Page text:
United States District Court, D. Oregon, Pendleton Division
OPINION AND ORDER
MICHAEL W. MOJSMAN CHIEF UNITED STATES DISTRICT JUDGE.
matter comes before me on a Motion to Dismiss for Failure to
State a Claim  filed by the named defendants in this
case, who are employees of the Oregon Department of
Corrections (ODOC). Plaintiff Andrew Wilkerson is a prisoner
at the Oregon State Penitentiary and brings this lawsuit pro
se. For the reasons below, I GRANT the named defendants'
Motion to Dismiss .
Wilkerson filed his Complaint under 42 U.S.C. § 1983,
alleging two ways in which Defendants violated his Eighth
Amendment right to be free from cruel and unusual punishment.
Compl.  at 1-2. First, Mr. Wilkerson claimed that four
unnamed ODOC employees ("the Doe defendants")
sexually assaulted him in his cell while he was housed at Two
Rivers Correctional Facility (TRCI). In addition to the four
Doe defendants, Mr. Wilkerson named as defendants Collette
Peters, director of ODOC, and Steven Boston, a corrections
officer at TRCI. He alleges that Ms. Peters is liable for
creating a hostile environment and failing to train ODOC
employees. Compl.  at 4; Resp.  at 2. Mr. Wilkerson
alleges that Steven Boston is liable for failing to
"take any action to address the nature of Plaintiff s
complaint" about the assault and "engaging] in the
cover-up of the actions of the 4 Correctional
Officer(s)." Compl.  at 5. The second way in which
Mr. Wilkerson alleges that his right to be free of cruel and
usual punishment was violated was by the involuntary
administration of medication, which was approved by ODOC
physicians Diamond and Velez. Compl.  at 5. Mr. Wilkerson
claims that Defendants violated the Eighth Amendment because
the forced medication is being administered without a court
order. Compl.  at 5. For the reasons stated below, I find
that Mr. Wilkerson has not stated a plausible claim for
relief and, therefore, Defendants' Motion to Dismiss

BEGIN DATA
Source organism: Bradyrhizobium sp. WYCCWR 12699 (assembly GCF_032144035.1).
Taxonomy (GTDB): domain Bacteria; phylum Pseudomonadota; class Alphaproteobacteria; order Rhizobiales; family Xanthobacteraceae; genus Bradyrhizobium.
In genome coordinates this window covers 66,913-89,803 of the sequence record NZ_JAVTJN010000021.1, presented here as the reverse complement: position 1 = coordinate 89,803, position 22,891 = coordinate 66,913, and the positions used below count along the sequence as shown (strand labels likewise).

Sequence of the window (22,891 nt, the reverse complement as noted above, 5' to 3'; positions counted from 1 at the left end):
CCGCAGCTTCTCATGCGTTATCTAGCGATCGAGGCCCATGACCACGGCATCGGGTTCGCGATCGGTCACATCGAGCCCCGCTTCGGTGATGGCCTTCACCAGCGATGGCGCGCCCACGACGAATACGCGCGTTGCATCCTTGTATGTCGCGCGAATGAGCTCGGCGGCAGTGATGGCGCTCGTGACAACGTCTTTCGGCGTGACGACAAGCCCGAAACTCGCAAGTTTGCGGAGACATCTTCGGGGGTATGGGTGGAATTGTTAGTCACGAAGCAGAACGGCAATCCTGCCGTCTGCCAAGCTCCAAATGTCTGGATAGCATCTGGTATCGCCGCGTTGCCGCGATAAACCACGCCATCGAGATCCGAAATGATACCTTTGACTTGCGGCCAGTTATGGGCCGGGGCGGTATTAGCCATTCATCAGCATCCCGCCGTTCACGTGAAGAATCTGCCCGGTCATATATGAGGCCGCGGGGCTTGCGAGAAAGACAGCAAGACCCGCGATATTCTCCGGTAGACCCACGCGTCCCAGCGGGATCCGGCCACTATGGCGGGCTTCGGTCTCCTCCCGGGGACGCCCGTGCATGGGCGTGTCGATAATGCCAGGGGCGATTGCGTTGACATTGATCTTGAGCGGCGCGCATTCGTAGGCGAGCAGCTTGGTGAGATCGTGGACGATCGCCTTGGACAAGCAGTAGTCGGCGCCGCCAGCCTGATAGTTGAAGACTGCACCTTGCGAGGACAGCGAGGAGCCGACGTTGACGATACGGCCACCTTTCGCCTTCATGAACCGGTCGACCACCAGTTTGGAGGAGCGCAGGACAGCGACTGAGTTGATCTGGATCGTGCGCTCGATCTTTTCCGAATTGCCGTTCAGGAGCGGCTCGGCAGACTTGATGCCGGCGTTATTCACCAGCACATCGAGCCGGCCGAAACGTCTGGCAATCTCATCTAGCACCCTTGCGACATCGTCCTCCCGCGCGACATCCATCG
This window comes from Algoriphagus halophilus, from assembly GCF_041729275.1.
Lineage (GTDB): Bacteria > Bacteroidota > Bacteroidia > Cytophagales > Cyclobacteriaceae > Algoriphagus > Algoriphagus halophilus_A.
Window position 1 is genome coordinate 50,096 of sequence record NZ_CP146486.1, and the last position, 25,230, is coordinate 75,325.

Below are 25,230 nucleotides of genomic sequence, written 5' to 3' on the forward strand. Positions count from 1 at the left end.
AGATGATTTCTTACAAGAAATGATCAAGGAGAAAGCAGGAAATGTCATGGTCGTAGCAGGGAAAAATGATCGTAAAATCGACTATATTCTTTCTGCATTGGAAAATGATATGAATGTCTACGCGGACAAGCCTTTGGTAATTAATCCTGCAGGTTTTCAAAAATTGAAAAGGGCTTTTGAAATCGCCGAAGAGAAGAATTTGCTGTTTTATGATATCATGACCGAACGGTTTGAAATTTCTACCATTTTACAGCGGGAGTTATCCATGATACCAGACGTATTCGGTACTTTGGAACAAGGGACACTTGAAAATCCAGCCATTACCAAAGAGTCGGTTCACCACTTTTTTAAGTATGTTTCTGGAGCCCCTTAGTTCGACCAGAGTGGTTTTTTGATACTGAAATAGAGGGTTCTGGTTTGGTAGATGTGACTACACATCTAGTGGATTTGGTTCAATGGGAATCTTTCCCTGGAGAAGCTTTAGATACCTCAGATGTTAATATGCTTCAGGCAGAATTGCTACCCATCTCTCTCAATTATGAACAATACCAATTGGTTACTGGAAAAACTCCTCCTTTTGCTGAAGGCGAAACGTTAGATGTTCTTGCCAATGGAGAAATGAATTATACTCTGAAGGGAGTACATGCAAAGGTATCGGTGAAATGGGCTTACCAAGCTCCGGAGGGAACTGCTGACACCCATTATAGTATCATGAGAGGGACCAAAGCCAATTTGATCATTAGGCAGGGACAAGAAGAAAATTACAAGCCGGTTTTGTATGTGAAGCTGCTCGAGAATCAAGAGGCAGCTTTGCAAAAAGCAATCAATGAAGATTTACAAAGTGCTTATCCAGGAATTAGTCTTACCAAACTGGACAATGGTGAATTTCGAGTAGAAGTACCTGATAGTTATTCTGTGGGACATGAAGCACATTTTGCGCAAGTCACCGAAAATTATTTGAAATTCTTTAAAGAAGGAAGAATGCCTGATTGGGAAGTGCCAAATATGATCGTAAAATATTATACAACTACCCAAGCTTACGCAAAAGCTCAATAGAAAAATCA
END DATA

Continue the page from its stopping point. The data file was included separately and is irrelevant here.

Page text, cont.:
is GRANTED with respect to the named defendants.
survive a motion to dismiss under the federal pleading
standards, a complaint must include a short and plain
statement of the claim and "contain sufficient factual
matter, accepted as true, to 'state a claim to relief
that is plausible on its face.'" Ashcroft v.
Iqbal, 556 U.S. 662, 678 (2009) (quoting BellAtl.
Corp. v. Twombly, 550 U.S. 544, 570 (2007)). "A
claim has facial plausibility when the plaintiff pleads
factual content that allows the court to draw the reasonable
inference that the defendant is liable for the misconduct
alleged." Id. at 678.
pleadings are held to less stringent standards than pleadings
by attorneys. Haines v. Kernel, 404 U.S. 519, 520-21
(1972). The court should construe pleadings by pro se
plaintiffs liberally and give them the benefit of any doubt.
Karim-Panahi v. L.A. Police Dep Y, 839 F.2d 621, 623
(9th Cir. 1988). Additionally, a pro se litigant is entitled
to notice of the deficiencies in the complaint and the
opportunity to amend, unless the complaint's deficiencies
cannot be cured by amendment. Id.
Sexual Assault Claim
Peters and Mr. Boston moved under Federal Rule of Civil
Procedure 12(b)(6) to dismiss Mr. Wilkerson's claims
against them, which are related to the alleged sexual
assault. They argue that Ms. Peters cannot be held liable for
damages under § 1983 on a theory of respondeat superior.
Mot. to Dismiss  at 2. They also argue that Mr.
Wilkerson's request for retrospective declaratory relief
is barred by the Eleventh Amendment. Id. Finally,
they moved to dismiss the claims against Mr. Boston because